And the change that has come over the young men of the country who are volunteering! Erect, heads up in the air, the glint in the eye, and then the talent and ability that had been latent and is now being discovered! Young fellows who had been regarded as something like wastrels now changed to energetic soldiers and absorbed in the work and taking pride that at last they feel they can do something for their country that will count. Tis good to be alive in Ireland these times.
Larkin’s people for some time past have been making war on the Irish Volunteers. I think this is largely inspired by a disgruntled fellow named O’Casey. By this attitude they have antagonized the sympathy of all sections of the country and none more so than the advanced section. Liberty Hall is now a negligible quantity here.
I’d like you would let me know as soon as you can if Cousin Ric will be able to pay a visit to us. If he can’t we shall want some time to negotiate employment of another man to fill the position. But from a business point of view, no one could fill the position just now like him.
The family are well and in real good health and business is splendid.
Goodbye. Trusting you keep strong and in good health, with all sorts of kind wishes to old friends.
P.S. – Since finishing my letter last night I was talking to a lady belonging to the Lady Volunteer Committee. She attended the weekly meeting last night and seemed delighted with the atmosphere of the place and the way things are progressing. Among the interesting items are the following: The London Ladies’ Sub-Committee (Mrs. Stopford Green, chairwoman) has collected £500; the Ladies’ Com. here nearly the same amount.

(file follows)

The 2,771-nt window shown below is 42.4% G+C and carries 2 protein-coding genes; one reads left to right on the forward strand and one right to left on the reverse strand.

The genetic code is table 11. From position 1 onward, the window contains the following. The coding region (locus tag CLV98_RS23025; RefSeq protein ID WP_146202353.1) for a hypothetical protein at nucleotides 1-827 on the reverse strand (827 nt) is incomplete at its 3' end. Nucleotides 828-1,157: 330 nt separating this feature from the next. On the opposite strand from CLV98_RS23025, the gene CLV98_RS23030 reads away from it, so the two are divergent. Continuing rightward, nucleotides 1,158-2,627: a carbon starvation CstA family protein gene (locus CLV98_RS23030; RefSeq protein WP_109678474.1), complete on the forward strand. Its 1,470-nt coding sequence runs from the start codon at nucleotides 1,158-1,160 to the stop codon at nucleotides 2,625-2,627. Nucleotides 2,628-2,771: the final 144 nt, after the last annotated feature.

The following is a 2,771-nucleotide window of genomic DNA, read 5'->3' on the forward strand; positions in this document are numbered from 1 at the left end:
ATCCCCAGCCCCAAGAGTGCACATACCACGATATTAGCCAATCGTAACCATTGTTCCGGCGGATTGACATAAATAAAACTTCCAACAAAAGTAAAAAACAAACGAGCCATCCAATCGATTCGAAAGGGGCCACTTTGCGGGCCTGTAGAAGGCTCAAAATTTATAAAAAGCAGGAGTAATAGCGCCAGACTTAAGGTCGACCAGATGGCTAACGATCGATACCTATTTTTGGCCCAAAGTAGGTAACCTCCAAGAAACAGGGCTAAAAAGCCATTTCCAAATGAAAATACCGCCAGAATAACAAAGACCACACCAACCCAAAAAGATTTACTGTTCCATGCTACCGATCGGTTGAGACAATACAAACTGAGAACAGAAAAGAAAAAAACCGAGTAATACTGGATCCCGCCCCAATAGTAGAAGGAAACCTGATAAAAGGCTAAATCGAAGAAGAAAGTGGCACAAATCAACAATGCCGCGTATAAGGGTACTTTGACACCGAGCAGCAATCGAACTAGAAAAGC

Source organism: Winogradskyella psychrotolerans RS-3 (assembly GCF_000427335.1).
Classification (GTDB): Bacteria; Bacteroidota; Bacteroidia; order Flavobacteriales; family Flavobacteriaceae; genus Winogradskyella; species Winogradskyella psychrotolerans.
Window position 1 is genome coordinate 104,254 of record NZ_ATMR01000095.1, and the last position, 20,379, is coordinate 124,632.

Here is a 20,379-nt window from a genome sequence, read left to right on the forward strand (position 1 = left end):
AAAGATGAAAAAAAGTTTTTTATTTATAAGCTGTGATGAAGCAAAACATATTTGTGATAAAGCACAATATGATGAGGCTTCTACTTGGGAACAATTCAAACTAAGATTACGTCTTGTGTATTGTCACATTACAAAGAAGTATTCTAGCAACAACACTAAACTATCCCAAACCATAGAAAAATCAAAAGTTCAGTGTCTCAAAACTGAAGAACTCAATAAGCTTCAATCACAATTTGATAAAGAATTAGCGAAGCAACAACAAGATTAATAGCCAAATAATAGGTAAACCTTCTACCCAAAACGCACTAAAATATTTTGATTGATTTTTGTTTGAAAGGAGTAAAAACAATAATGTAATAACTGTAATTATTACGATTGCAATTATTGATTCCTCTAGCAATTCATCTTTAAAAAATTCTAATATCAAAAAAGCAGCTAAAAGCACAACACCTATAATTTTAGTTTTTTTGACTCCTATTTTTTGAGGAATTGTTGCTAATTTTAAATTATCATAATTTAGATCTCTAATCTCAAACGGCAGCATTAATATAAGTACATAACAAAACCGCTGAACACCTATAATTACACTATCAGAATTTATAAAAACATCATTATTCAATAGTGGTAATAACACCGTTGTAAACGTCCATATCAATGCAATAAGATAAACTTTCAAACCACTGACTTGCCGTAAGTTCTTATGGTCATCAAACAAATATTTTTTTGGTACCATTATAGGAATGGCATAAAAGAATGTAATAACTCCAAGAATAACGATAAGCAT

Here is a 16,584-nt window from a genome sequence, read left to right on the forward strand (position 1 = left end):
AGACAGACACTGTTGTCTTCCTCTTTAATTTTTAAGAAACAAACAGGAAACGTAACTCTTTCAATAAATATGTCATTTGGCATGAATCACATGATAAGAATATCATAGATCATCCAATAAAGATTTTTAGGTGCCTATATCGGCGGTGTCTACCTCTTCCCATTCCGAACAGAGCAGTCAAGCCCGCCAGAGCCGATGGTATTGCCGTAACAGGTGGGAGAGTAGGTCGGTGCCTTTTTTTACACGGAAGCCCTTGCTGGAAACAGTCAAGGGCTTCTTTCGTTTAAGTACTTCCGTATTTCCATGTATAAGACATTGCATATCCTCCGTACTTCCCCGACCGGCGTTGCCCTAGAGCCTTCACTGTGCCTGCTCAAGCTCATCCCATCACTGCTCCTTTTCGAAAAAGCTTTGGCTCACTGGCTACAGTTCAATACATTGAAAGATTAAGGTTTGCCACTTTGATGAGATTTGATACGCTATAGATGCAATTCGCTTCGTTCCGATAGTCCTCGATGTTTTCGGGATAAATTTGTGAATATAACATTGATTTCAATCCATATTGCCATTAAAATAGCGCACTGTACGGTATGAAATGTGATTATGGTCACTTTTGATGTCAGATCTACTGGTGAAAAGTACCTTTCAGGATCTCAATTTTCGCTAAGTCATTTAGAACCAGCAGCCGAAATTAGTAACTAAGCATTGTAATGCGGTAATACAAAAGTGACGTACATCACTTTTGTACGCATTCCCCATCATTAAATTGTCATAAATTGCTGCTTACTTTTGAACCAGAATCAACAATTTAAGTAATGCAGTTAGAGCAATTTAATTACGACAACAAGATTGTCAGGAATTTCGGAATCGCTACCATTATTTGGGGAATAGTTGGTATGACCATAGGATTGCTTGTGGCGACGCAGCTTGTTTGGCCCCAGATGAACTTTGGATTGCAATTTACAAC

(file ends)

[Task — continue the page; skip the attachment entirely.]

It has been officially decided that all monies collected by the Lady Vol. Committees will be turned over to the Provisional (Men’s) Committee with the expressed stipulation that this will only be used for the purchase of arms.
From different parts of the country communications came in to the Ladies’ Committee expressing a desire to co-operate and asking for instructions.
Two Limerick ladies were present to get information, etc., in order to start a committee in that city. Those ladies, by the way, are nieces of the old Rebel, John Daly. Another married sister was with them who is a member of the Dublin Committee.
In connection with the discussion to adopt a badge for the Lady Volunteers, she submitted a combination bow badge – orange and green on the wings with white on the centre. Having explained the symbolical meaning of the badge as indicating one of the basic principles of the organisation, this badge was adopted unanimously. She and Mrs. Bradley were appointed as a sub-committee to devise a scheme of organisation to start an Irish Volunteer Boys’ movement, this boys’ movement to rest upon the same principles as the I.V. organisation.
The “married sister” referred to in the above postscript was Tom’s wife; the “two Limerick ladies” were his sisters-in-law.